The Connection-Cop Question for the Telephone IP Transition
Posted at 2:42 p.m. on June 5, 2014
Does the government need to require broadband providers in the next-generation phone system to ensure that calls go through?
That broad debate cropped up during a Senate Commerce, Science and Transportation subcommittee hearing this morning on what is known as the IP transition, or the process of switching copper-wire telephone infrastructure to a variety of technologies.
Jodie Griffin, senior staff attorney at Public Knowledge said:
I think that we have seen some reports where there have been failures, like cases… rural call completion. And the lesson I take there is that even in situations where there may not be any bad actors, new technologies can create situations where nobody really has an incentive to absolutely guarantee that call goes through…
Griffin said the basic promise of the phone network is that calls will be completed and that the government should have the goal of ensuring that the promise is fulfilled.
Did Griffin think government could “absolutely guarantee” that every phone call goes through, Wisconsin Republican Ron Johnson asked:
Do you think government really has got a better capability as opposed to the broadband carriers themselves to provide excellent customer… let’s face it… if you have a company you’re providing a service, if it doesn’t work very often don’t you think customers are gonna switch to another company?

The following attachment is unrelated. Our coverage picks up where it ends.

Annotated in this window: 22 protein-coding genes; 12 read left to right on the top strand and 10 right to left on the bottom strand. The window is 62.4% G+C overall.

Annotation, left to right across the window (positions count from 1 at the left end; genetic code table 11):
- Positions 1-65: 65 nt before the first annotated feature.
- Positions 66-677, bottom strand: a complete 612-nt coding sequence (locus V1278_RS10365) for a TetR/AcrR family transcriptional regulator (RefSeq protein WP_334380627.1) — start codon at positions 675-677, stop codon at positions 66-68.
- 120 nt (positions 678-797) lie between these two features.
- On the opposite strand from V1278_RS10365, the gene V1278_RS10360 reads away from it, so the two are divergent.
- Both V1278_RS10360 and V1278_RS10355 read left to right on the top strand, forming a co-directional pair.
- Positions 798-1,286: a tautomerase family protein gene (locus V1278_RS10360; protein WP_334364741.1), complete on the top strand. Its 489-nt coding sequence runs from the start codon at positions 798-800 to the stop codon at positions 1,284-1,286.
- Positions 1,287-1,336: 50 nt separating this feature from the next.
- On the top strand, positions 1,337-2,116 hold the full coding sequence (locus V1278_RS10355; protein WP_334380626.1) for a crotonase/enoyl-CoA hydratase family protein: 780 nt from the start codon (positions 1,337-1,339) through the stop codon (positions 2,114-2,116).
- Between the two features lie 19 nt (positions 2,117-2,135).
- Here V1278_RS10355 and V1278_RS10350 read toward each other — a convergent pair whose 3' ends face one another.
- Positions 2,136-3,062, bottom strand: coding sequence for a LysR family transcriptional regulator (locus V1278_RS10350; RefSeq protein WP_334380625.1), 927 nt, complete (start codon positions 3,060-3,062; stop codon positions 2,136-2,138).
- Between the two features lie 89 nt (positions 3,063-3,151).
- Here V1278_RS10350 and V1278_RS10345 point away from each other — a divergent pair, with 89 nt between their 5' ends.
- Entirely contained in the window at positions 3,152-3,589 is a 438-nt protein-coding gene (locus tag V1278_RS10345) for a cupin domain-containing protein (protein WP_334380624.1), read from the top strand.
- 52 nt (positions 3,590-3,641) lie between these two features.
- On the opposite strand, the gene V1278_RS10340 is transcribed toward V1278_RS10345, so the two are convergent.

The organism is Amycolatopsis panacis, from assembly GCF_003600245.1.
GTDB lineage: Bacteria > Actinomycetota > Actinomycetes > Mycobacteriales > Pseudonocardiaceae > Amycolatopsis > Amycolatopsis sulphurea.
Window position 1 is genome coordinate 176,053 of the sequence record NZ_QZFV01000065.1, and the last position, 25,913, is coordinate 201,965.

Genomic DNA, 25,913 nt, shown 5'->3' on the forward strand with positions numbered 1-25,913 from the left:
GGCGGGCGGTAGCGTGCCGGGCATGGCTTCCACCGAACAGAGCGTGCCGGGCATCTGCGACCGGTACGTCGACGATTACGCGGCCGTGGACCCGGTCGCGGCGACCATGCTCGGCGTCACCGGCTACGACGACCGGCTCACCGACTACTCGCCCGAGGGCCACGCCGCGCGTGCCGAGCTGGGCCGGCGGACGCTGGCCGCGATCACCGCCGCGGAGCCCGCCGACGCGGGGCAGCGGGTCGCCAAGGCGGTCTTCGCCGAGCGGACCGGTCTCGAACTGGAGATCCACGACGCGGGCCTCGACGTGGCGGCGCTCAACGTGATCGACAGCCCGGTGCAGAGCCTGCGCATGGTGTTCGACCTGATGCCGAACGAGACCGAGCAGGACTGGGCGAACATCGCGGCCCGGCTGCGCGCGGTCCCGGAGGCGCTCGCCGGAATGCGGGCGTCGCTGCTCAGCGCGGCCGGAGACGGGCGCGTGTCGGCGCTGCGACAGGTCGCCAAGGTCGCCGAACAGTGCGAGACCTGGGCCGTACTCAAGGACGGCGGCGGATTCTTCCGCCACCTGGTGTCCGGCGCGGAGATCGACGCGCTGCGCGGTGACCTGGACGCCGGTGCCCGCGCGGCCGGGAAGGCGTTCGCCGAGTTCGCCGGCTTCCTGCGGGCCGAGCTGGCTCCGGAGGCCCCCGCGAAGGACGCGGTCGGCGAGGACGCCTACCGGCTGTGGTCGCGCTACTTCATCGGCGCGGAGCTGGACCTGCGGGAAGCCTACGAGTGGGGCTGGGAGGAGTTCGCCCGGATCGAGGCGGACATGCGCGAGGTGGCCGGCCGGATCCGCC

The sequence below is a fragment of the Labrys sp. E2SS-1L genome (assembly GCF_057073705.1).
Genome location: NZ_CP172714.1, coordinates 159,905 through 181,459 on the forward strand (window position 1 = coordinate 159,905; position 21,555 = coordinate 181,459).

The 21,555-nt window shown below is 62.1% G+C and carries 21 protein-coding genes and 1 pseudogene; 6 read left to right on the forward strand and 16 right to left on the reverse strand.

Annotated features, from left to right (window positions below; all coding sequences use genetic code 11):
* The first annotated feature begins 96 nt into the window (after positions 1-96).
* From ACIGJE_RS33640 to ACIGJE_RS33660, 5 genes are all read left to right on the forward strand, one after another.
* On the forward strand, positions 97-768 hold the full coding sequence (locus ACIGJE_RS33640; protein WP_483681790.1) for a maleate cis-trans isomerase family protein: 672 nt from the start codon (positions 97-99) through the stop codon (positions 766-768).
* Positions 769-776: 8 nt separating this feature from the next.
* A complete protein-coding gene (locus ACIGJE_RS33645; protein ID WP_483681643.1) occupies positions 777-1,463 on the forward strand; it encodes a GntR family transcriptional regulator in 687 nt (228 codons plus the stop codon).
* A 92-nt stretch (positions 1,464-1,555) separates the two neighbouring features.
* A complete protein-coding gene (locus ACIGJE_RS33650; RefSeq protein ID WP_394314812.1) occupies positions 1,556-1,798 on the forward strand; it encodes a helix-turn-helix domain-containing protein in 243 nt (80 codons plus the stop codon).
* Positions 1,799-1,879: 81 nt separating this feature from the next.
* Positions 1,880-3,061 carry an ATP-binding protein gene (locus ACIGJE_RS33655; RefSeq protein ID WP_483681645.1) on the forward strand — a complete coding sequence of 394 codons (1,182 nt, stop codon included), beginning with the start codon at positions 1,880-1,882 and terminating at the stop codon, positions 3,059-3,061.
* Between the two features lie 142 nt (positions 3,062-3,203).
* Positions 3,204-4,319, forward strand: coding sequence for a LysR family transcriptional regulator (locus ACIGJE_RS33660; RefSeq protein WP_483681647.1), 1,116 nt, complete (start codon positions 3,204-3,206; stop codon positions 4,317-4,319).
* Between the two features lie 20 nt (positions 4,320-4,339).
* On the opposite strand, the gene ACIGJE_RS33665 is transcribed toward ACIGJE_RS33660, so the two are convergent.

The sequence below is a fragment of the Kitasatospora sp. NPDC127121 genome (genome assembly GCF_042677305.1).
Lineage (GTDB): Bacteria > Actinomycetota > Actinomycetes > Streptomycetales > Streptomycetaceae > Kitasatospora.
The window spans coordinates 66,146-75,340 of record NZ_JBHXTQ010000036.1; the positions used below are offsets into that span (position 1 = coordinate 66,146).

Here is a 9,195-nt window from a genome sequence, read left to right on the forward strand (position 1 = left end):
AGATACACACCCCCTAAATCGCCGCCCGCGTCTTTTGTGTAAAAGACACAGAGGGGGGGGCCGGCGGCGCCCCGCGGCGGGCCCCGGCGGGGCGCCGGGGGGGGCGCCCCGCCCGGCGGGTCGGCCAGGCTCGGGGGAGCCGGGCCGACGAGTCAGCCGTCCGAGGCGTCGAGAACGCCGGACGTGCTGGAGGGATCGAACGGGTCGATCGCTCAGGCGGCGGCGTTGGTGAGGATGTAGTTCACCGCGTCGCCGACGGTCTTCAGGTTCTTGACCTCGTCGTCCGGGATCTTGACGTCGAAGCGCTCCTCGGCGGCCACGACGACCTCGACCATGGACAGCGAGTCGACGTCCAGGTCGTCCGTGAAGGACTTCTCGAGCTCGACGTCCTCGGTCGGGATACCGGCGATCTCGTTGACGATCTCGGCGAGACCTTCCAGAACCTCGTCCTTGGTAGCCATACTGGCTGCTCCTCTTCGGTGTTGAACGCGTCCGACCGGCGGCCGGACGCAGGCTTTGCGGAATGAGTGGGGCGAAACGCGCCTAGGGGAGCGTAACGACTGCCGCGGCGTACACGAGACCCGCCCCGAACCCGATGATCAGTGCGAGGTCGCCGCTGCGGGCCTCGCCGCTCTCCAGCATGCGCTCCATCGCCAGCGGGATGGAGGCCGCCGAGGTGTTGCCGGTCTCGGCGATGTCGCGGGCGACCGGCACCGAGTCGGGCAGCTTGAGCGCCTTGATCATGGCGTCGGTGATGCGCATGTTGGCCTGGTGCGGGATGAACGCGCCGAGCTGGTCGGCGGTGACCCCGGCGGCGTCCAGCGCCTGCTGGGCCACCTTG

Wouldn’t competition better ensure this than the “heavy hand of government trying to guarantee that,” Johnson pressed, adding that he didn’t think government would.
When asked to respond, USTelecom’s senior vice president for law and policy, Jonathan Banks, said: “Interconnection is part of how the whole industry works, so completing calls is essential to any company being able to sell voice service.”
When you look at the wireless industry, where the government doesn’t get involved in telling companies “how to connect and not connect,” interconnection still happens in that free market, he said.
“There’s no reason to think it wouldn’t happen throughout the rest of the industry,” he said.
Massachusetts Democrat Edward J. Markey, referring to a court decision earlier this year that struck down the bulk of the FCC’s 2010 net neutrality rules, later asked Griffin: “What implications on public safety does the D.C. Circuit’s net neutrality decision have for the transition to IP?”
Griffin said the decision had “tremendous implications” for the telephone network and the IP transition and made a pitch for reclassification of broadband Internet service as a utility:
One lesson that we can take from it is that if the FCC has put a service into the information service box in terms of its regulatory classifications the one thing it can’t do is make it act like the phone network. And that becomes a huge problem when the service we’re talking about is the phone network.
“If the FCC can’t require carriers to complete every call and make sure that we have complete reliability in the phone network, without reclassifying these services as Title II telecommunications services, then that’s what it needs to do to avail itself of the authority it has,” she said.